One shot is soft but that's because I made the mistake of shooting at f16. Now I avoid anything below f11.

I think what helps is preventing the camera from making any sudden lateral movements, especially oscillating motions. If I were to shoot aerials from a helicopter with an EX1 I'd make sure the camera is properly isolated from vibrations. Of course I'd do that with any camera but I'd be particularly careful with an EX1.
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Old March 2nd, 2008, 03:24 AM   #12
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Well, Ray............

If autofocus wasn't on, I'd like someone to explain what is happening with the focus on that clip.

The twigs are in focus, then they aren't, then they are. The car (far left background) is in focus, then it isn't, then it is. The "Stop" sign is wandering in an out like a drunk in a boozer.

There is no way on this planet that "Auto" wasn't doing something. Else the EX1 has a mind completely of it's own. Or you were varying the focus manually?

Got to be one of those three.

Rolling shutter (whatever that is) doesn't (surely?) make things go in and out of focus like that.

CS
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Old March 2nd, 2008, 08:42 AM   #13
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I recommend you the following practice, which has give me very good results a lot of times: show your footage to someone who knows nothing (or very little) about video, specifically with zero knowledge about technical stuff. Don't tell him anything, just say: "I'm going to show you something I'm not quite happy with, tell me if you can see something wrong with this video". I do this when I start to be obsessed with something, and it always has showed me if there really was something to worry about, or if I was loosing time (and my temper) with something that nobody could see (except me). The viewer shouldn't know what the problem is, just that maybe there's something wrong, because if you tell them "can you see a wobble effect in that image", everybody will say "yes" even if it was shot with an F-23. If an average viewer can't notice a problem, even if he is hunting an undetermined one, then we can assume that it won't be noticeable for people who is more concerned about what they're seeing than how they see it.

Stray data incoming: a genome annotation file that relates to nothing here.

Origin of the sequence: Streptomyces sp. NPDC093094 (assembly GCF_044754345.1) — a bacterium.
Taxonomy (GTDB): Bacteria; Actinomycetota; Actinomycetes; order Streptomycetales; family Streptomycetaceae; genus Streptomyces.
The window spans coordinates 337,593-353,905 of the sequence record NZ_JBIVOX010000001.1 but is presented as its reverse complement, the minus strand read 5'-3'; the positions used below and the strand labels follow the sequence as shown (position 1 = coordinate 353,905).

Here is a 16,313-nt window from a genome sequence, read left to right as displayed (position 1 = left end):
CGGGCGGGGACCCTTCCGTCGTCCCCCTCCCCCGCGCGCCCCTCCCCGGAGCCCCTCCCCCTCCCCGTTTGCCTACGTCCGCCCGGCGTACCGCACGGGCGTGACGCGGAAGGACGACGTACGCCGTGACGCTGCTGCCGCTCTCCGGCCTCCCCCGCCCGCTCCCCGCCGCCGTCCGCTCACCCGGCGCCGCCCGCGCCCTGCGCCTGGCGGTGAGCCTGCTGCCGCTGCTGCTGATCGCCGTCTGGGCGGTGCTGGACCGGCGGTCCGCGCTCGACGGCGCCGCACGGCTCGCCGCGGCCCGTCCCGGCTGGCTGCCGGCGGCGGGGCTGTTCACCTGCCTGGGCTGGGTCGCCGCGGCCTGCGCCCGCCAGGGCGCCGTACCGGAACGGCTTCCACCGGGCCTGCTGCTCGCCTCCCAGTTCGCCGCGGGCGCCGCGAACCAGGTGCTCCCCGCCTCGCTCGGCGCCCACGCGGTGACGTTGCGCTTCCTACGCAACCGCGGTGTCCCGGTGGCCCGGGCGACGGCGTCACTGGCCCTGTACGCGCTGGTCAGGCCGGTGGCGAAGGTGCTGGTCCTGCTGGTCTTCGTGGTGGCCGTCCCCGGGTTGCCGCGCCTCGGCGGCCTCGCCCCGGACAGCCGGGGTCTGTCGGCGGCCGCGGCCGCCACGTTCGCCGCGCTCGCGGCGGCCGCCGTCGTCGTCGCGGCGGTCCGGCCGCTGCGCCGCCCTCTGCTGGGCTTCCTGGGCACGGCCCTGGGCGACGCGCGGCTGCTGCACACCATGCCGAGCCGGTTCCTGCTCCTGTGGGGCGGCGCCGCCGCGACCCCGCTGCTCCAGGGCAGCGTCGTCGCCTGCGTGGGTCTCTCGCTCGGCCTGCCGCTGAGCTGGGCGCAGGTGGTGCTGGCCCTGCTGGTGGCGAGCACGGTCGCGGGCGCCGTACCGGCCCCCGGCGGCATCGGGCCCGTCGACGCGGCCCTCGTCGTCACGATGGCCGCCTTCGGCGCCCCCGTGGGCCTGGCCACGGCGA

An example: a few weeks ago, I had to digitize an old Betacam master tape. It had been stored on a shelve for almost ten years since the editing was done and never played back again until I had to rescue it. I had a lot of problems to digitize it, the heads of the Beta deck got clogged again and again, even after winding the tape back and forth several times. Then, when I examined the footage closely, I only could see drop outs, everywhere... so I started to clean it, at every frame there was a drop-out, I cleaned it... I was doing that tedious job, when Bo$$ came to see what the h*** I was doing. I showed him the "original" and "restored" version, and he told me: Apart from a few very noticeable ones, I can see no difference. That video looks great (I shoot it myself), so don't loose time with this and go on with your job.

And then I could see a great video about pottery, and not an old Betacam tape full of drop outs.
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Old March 3rd, 2008, 01:11 AM   #14
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Quote:
Originally Posted by Dean Sensui View Post
The effect you're seeing is real, but to the average viewer is it significant enough to be objectionable? To my eyes, camera shake and focus problems are serious issues. The slight "jello" wobble is brief and inconsequential by comparison. And the wobble shows up only when there's an objectionable shake. So for me it's not a problem I'd worry about.
Exactly, that was my point too - before my XH-A1 I had sony's first CMOS HDV camera, the HC1, and in situations like this it exhibited more wobble than the EX1 appears to. I never found it to be a problem though because any situation where the wobble showed up was already a shot I never would have used because of the shake. I actually expected this to show up in the EX and still plan to replace my A1 with it because it's just not much of an issue in real world use.